Classical explanations of social cognition assume that complex social interaction involves social understanding and that social understanding in turn depends on the ability to read others’ minds, i.e. on the ability to attribute mental states, such as beliefs and desires, to others for the purposes of predicting and explaining their behavior. However, recent findings regarding the social cognitive abilities of infants and animals call into question the claim that such explanations provide a complete picture of social cognition.
In this interdisciplinary workshop we want to discuss findings that might speak against a classical understanding of social cognitive capacities and consider alternative attempts at explanation. Our focus lies in particular on minimal mindreading accounts, such as the one recently proposed by Butterfill and Apperly (Apperly & Butterfill 2009; Apperly 2011; Butterfill & Apperly 2013). Questions that arise concern, among other things, the scope of minimal and full-blown mindreading capacities, their interrelation, and the relation of human and non-human social capacities as well as of infant and adult capacities.
Invited speakers include David Buttelmann (Erfurt), Stephen Butterfill (Warwick), Anika Fiebich (Bochum), Agnes Kovacs (Budapest), and Victoria Southgate (London). Each participant will give a talk of about 45 mins followed by one hour of discussion, providing sufficient time for intensive discussion and the development of ideas. A detailed description of the workshop can be found here: https://www.iphi.ovgu.de/home/Workshop.html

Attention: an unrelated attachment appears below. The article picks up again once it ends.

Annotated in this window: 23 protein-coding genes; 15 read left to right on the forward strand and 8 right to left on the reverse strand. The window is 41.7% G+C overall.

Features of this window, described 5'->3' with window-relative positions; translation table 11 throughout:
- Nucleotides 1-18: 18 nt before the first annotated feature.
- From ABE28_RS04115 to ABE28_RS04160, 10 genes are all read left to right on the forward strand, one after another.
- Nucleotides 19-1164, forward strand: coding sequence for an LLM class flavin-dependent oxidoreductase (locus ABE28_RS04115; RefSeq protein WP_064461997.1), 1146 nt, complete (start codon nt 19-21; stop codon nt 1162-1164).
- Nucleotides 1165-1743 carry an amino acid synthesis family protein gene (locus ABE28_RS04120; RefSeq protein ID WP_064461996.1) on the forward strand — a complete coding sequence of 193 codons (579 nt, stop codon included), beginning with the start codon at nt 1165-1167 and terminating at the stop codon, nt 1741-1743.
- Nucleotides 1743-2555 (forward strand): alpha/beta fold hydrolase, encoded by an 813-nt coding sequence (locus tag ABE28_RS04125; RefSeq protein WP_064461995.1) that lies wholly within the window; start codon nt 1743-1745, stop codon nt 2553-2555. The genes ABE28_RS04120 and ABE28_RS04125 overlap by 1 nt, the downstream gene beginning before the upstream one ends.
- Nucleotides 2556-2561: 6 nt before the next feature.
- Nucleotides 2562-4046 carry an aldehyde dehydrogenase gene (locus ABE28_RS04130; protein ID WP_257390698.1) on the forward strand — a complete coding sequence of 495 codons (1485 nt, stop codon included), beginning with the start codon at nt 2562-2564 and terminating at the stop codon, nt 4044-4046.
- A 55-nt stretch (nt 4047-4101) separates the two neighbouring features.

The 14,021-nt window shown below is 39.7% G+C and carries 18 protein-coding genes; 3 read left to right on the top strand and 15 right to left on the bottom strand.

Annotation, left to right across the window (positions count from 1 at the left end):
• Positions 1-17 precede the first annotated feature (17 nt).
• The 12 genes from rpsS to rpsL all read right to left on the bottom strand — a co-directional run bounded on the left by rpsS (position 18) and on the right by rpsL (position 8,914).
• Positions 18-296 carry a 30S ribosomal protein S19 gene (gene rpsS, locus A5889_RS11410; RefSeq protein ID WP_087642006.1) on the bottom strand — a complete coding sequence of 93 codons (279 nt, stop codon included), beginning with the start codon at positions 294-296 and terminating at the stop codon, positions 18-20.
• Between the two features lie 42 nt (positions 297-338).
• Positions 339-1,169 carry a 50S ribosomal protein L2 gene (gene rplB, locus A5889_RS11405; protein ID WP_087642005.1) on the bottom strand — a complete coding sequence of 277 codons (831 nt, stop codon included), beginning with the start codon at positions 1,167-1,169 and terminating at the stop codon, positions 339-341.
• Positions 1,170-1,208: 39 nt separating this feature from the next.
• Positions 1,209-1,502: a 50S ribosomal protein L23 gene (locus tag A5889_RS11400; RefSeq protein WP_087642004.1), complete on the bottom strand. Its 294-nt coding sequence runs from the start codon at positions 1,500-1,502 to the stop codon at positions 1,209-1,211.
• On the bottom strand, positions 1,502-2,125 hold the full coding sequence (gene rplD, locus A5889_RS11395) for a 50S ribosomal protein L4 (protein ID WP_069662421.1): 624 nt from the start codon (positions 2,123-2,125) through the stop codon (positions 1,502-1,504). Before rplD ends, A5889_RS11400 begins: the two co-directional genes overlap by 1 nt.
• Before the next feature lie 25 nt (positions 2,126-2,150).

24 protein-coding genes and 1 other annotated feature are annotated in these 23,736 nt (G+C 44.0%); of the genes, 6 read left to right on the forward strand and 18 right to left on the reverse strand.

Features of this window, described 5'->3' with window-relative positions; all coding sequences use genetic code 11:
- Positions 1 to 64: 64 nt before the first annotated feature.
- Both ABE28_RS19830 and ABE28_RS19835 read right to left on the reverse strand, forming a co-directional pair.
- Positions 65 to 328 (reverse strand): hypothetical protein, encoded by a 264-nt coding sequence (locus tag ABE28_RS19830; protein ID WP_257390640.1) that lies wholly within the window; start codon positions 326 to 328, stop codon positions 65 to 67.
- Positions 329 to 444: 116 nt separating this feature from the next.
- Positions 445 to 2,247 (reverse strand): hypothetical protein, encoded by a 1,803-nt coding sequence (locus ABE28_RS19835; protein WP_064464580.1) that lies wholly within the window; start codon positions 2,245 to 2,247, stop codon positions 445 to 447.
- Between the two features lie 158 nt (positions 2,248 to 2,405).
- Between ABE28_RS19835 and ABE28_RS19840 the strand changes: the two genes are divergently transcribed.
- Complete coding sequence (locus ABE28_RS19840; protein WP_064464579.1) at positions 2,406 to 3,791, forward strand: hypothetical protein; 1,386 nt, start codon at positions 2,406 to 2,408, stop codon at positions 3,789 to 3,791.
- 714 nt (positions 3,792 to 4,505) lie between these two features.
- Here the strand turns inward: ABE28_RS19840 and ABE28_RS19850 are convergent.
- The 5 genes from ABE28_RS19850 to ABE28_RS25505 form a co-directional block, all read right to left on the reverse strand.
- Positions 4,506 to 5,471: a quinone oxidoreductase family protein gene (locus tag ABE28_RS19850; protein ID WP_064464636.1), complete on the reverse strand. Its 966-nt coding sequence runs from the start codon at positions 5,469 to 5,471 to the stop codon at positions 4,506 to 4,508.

Call for Abstracts
We have a few slots available for contributed presentations. Researchers from all disciplines working on some aspect of social cognition closely related to the workshop theme are encouraged to submit an extended abstract of at most 500 words including bibliography for a 45 min talk with subsequent discussion. Please send submissions to firstname.lastname@example.org by September 28. Notifications of acceptance will be made by October 7 on the basis of scientific quality and overall fit to the topic and to the other contributions. We especially encourage PhD students and postdocs to submit proposals.